Introduced in 1979 the fully automatic, Technics SL-10 linear tracking, direct drive turntable was a high quality offering from Technics. Its production run lasted until around 1985 and it’s look is quite different from radial tracking turntables. It hit the market 10 years after Technics famous SP-10 turntable. The SP-10 was the first direct drive turntable while the SL-10 was the first direct-drive linear tracking turntable. Bang & Olufsen created one of the first linear tracking turntable in 1972 with the Beogram 4000. But, it wasn’t until the SL-10 that linear trackers became very popular with the buying public. The SP-10 was so successful commercially that a number of other manufacturers jumped into the market with linear tracking turntables as well. Apparently Technics had been working on a linear tracing design since the late 1960’s but didn’t feel that the engineering was satisfactory enough until the late 1970’s.
The SL-10’s footprint is very small. Just bigger than a record jacket itself. The lack of a conventional tonearm and its associated mechanisms as well as the fact that a number of the controls are integrated into the lid allowed Technics (Matsushita) to minimize the size of the SL-10.
The stock cartridge is the Technics EPS-310MC moving-coil cartridge that is no longer available. But, any P-mount/T4P cartridge will work. The original EPS-310MC cartridge has a very low output so Technics equipped the SL-10 with a built-in step-up pre-amp. So, you can just connect it to a standard phono input. The step-up amp is also by-passable. Also keep in mind that the EPS-310MC cartridge and stylus are a single unit. The stylus is not replaceable.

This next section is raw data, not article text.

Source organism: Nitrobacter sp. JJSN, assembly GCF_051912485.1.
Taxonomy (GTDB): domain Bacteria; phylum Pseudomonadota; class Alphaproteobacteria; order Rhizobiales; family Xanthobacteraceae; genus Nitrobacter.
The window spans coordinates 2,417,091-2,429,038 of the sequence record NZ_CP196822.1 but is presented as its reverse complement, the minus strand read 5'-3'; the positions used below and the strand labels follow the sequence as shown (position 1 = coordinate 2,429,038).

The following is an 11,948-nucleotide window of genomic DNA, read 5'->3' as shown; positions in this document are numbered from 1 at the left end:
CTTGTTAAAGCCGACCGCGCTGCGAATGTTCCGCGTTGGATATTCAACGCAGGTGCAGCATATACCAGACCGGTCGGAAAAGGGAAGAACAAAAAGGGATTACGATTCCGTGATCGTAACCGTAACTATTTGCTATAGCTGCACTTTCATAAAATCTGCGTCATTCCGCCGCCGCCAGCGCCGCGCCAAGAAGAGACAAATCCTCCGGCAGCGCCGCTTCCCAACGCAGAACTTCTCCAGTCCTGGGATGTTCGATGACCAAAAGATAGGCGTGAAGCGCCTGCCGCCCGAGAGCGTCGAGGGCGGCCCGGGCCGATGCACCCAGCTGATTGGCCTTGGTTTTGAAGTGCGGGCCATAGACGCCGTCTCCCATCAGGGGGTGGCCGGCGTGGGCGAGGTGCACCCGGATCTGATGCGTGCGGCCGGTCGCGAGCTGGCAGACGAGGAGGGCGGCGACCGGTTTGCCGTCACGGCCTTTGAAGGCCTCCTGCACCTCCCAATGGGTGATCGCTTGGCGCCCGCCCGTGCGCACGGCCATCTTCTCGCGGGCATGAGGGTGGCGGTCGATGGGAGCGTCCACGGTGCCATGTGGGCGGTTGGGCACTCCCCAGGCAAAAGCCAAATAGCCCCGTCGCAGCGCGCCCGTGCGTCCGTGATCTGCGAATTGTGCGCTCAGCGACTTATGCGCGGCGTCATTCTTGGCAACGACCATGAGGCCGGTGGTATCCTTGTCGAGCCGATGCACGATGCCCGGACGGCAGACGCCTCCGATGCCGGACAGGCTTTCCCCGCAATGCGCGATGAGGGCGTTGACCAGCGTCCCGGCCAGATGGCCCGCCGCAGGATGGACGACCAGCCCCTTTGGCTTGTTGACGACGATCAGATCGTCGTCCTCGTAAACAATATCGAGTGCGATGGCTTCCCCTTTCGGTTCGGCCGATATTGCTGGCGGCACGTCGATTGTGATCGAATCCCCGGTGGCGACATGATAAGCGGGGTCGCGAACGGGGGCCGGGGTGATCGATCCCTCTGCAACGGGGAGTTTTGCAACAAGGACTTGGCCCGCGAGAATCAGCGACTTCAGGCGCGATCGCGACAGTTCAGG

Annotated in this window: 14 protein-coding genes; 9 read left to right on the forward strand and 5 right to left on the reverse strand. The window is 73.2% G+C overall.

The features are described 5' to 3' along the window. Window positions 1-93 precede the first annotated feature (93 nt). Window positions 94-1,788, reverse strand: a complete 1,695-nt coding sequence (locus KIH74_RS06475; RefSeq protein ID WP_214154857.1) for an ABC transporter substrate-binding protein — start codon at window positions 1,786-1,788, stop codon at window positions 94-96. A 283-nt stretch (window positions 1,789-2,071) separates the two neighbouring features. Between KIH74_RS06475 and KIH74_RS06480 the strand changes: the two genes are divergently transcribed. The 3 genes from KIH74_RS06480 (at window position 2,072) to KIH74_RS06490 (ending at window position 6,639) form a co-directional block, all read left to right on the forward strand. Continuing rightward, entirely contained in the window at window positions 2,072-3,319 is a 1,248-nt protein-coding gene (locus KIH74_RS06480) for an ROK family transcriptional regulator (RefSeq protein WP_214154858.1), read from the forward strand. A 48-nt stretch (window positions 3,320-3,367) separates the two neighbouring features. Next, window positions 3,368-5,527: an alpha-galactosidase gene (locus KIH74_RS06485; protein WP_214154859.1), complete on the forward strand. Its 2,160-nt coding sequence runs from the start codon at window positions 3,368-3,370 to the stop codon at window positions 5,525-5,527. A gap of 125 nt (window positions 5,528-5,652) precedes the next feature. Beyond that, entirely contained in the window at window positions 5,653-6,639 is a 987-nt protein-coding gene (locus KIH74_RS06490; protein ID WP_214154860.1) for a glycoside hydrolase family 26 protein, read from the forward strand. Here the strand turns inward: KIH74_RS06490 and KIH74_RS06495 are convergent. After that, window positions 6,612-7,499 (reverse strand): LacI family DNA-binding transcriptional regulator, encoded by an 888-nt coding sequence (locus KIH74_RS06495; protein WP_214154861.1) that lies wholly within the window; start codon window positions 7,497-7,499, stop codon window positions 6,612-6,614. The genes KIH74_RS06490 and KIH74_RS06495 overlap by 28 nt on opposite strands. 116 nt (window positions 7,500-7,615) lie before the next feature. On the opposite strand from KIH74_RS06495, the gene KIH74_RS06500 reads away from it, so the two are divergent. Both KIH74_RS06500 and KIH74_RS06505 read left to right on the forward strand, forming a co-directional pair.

The Technics SL-10 is very well built and weighs quite a bit despite its size. It really was a masterpiece of engineering and far ahead of anything else at the time.
Technics’ “It Took Ten Years To Reach The Earth” ad was in reference to the fact that the linear tracking system was designed by Technics in 1969 and it wasn’t until ten years later that they brought the first one to market. A clamp inside the table locks the LP into position so that the turntable can be set on its side and it will still play perfectly.
- Platter: 11¾” (300mm) aluminum die-cast
- Speed accuracy: within +-0.002%
- Wow and flutter: 0.025% WRMS
- Rumble: -78dB
- Tonearm type: Dynamic balanced linear tracking gimbal suspension
- Effective length: 105mm
- Cartridge type: EPC-310MC moving coil stereo
- Frequency response: 10 to 60,000Hz
- Dimensions: 12½” x 3½” x 12½” (315 x 88 x 315mm)
- Weight: 14 lb (6.5kg)
These turntables are still pretty popular and a mint table will sell for over $450.00 while most SL-10’s sell for about $150-$300 in good working condition.